The Baptism of the Lord [C]

The Baptism of the Lord [C]
Isaiah 42:1-4,6-7  +  Acts 10:34-38  +  Luke 3:15-16,21-22
January 13, 2013

               In the year of Our Lord 387, Saint Augustine was washed in the waters of Baptism, dying to death, and entering a new way of life.  Of all the saints of our Church’s history, Saint Augustine’s would probably make the best Hollywood screenplay:  drama was a constant part of his life.  Born in what today is the country of Algeria, Augustine was the child of a pagan father, who was well-off, but with a violent personality; his mother Monica was a devout Christian who instructed all her children in the practice of the faith.  However, infant baptism was not yet the norm in the Church:  it was often put off until the moment of death, so that a person could be sure of entering heaven.
               Despite his mother’s instruction in the Catholic faith, Augustine gradually strayed from following his mother’s words.  When he was sixteen he began living with a woman who two years later bore his son.  Augustine’s mother, of course, counseled him to marry the woman, but he continued to live with her out of wedlock for fifteen years.  Two years before Augustine and his child’s mother split up, they left Africa for Rome, and then Milan, so that Augustine could pursue his career as a public speaker and philosopher.  He made this move secretly, so his mother could not follow and continue to bother him.  She managed to, anyhow.
               While in Italy, his mistress left him and their son, returning to Africa.  This didn’t seem to bother Augustine, though:  he simply took to living with other women.  In the midst of all of this, Monica continued to pray for the conversion of her son, and at the age of thirty-two, Augustine had a profound spiritual experience which convinced him of the stupidity of his way of life, and the beauty of living according to the Way of Jesus’ life.  He formed a small community made up of a few of his friends, his mother, and his son.  Augustine was baptized at the Easter Vigil the following spring, at the age of thirty-three.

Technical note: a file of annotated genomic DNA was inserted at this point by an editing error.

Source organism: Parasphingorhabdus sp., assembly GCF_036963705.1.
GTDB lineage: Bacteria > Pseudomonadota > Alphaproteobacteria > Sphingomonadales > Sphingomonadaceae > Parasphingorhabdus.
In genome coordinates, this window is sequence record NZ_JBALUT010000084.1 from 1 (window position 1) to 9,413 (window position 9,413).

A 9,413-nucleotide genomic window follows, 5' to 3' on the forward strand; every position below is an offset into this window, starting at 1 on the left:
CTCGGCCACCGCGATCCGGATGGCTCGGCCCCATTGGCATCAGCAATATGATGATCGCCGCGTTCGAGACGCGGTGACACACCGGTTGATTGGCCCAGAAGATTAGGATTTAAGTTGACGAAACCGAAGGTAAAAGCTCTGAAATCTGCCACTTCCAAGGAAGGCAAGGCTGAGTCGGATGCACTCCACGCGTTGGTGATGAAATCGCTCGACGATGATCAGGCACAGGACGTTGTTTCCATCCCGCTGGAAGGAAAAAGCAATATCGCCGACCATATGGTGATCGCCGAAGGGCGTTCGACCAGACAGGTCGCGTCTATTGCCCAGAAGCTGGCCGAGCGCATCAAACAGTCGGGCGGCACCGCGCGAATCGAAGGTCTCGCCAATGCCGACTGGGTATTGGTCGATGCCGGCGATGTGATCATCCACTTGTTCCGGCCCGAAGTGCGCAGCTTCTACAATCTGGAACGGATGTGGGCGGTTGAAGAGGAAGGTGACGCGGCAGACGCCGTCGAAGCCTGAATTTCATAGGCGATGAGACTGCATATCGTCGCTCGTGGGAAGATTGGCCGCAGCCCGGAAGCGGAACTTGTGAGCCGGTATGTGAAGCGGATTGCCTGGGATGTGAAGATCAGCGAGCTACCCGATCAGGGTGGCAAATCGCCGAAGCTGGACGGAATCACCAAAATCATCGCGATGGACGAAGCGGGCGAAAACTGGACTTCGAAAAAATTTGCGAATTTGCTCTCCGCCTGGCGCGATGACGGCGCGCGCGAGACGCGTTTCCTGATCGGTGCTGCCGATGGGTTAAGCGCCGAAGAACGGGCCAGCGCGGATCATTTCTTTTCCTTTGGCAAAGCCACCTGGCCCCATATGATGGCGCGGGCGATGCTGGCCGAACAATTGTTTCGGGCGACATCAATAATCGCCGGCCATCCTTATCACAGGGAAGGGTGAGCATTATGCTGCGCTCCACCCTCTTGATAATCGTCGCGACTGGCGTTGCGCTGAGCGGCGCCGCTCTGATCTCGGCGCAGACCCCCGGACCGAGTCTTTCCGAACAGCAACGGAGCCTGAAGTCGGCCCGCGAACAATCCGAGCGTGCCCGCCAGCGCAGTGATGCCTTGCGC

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               It was also at the age of thirty-three that Jesus of Nazareth died on the Cross, opening the gates to heaven for all who choose to enter through them, by Way of His Cross.  When Augustine was baptized, he died, too, because death is the meaning of the Sacrament of Baptism.  When the catechumens of our parish, along with all the catechumens of the Church throughout the world, are baptized next April at the Easter Vigil, they too will die, because death is the meaning of the Sacrament of Baptism.  Baptism means ending an old way of life, and beginning a new way of life.  For most catechumens, of course, this transition is not as dramatic as it was in the life of Augustine.  Nonetheless, for every catechumen, Baptism means accepting death as the Way of Life.